You're actually very wrong. Long complicated passwords are horrifically impossible to remember causing people to write them down or store them in managers with simpler passwords to open the manager.
Putting them in password managers is the right thing to do.
Length is all that matters for passwords. You're better off with "thatswhatshesaid" (26 ^ 16) than "B4c0nL0v3r!" (72 ^ 11). You're 162 times better off, in fact.
26 ^ 16 = 43,608,742,899,428,874,059,776
72 ^ 11 = 269,561,249,468,963,094,528
You're wrong. Hilariously so.
The entropy of "thatswhatshesaid" is far lower than 43,608,742,899,428,874,059,776. Randall Munroe calculated correctly in the XKCD comic, of course. He didn't assume that each letter was random, he assumed he was choosing four words at random from a dictionary of a specific size (about 2048 entries == ~11 bits of entropy per word). Your password is clearly not a selection of randomly-chosen words, and even if it were, it would likely have been from a much smaller dictionary.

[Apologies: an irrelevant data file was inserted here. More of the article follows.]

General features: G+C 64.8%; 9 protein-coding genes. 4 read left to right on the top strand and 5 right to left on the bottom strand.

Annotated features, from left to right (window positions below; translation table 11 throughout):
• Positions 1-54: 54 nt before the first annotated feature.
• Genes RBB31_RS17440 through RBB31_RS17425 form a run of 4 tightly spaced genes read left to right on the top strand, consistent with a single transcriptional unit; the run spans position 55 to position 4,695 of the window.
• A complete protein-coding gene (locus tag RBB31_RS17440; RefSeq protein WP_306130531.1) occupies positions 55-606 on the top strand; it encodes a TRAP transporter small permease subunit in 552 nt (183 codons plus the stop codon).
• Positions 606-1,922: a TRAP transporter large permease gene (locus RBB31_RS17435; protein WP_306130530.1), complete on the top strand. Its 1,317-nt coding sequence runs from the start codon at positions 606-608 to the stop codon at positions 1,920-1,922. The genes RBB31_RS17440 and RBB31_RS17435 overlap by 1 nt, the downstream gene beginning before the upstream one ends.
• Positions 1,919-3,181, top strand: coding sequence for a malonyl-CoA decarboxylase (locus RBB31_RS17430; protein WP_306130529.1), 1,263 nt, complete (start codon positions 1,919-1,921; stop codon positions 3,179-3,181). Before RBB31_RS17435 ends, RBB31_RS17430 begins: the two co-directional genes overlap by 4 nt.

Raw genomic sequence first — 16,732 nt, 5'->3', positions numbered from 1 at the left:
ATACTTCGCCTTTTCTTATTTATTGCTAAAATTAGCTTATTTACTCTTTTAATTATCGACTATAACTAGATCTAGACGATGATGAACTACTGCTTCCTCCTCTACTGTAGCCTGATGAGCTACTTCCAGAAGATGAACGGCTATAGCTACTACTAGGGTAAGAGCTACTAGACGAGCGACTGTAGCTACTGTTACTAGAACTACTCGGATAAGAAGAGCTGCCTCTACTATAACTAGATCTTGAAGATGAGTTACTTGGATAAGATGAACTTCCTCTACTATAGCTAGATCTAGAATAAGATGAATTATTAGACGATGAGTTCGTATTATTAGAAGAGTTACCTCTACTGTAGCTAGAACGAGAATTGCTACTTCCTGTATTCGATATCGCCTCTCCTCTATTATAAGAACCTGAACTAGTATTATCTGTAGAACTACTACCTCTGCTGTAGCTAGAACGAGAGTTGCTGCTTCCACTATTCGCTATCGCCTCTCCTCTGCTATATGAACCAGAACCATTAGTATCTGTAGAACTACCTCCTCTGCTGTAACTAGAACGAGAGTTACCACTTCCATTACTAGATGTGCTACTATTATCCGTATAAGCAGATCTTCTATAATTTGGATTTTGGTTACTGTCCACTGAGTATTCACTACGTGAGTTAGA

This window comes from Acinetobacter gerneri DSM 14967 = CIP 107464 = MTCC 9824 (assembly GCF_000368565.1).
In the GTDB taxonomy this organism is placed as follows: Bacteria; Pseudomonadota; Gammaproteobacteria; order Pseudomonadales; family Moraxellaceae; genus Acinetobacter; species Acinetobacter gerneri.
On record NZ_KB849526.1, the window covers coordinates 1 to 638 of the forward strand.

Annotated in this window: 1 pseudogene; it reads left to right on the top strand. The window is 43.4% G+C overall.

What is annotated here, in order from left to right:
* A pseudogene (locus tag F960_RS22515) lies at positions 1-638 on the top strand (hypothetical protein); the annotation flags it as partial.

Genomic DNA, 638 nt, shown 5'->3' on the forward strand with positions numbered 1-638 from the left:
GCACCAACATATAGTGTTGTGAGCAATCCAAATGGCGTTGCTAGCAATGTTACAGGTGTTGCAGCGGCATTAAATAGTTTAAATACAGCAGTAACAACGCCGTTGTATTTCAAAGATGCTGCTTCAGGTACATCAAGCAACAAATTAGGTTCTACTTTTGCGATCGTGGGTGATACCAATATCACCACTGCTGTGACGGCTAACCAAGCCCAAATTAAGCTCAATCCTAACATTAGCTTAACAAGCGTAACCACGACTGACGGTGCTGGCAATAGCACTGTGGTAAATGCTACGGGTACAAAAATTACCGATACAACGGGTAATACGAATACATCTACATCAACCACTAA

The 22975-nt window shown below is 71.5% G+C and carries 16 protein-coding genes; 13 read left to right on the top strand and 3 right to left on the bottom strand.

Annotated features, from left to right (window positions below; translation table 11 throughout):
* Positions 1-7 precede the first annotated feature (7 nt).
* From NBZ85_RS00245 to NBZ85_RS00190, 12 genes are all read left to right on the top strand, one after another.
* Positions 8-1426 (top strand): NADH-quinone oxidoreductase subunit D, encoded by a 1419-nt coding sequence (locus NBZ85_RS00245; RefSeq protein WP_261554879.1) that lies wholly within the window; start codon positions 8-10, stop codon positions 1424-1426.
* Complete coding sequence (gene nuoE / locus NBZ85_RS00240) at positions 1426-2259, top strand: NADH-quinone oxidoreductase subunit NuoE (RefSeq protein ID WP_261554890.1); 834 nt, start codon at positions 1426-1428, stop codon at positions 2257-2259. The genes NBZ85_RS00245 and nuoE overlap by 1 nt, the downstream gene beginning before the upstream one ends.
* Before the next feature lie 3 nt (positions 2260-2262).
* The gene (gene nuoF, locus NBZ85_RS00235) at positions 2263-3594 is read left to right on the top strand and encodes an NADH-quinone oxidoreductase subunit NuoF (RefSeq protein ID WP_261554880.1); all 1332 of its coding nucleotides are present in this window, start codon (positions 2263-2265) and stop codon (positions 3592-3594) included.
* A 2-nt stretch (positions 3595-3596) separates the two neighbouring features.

This highlights the danger of asking users to pick passwords... even those who think they know what they're doing are likely to screw it up. Munroe's advice in 936 was good... but I think it has mislead more people than it has enlightened.
No, it's much better to use a password manager and let a computer pick large random passwords for you.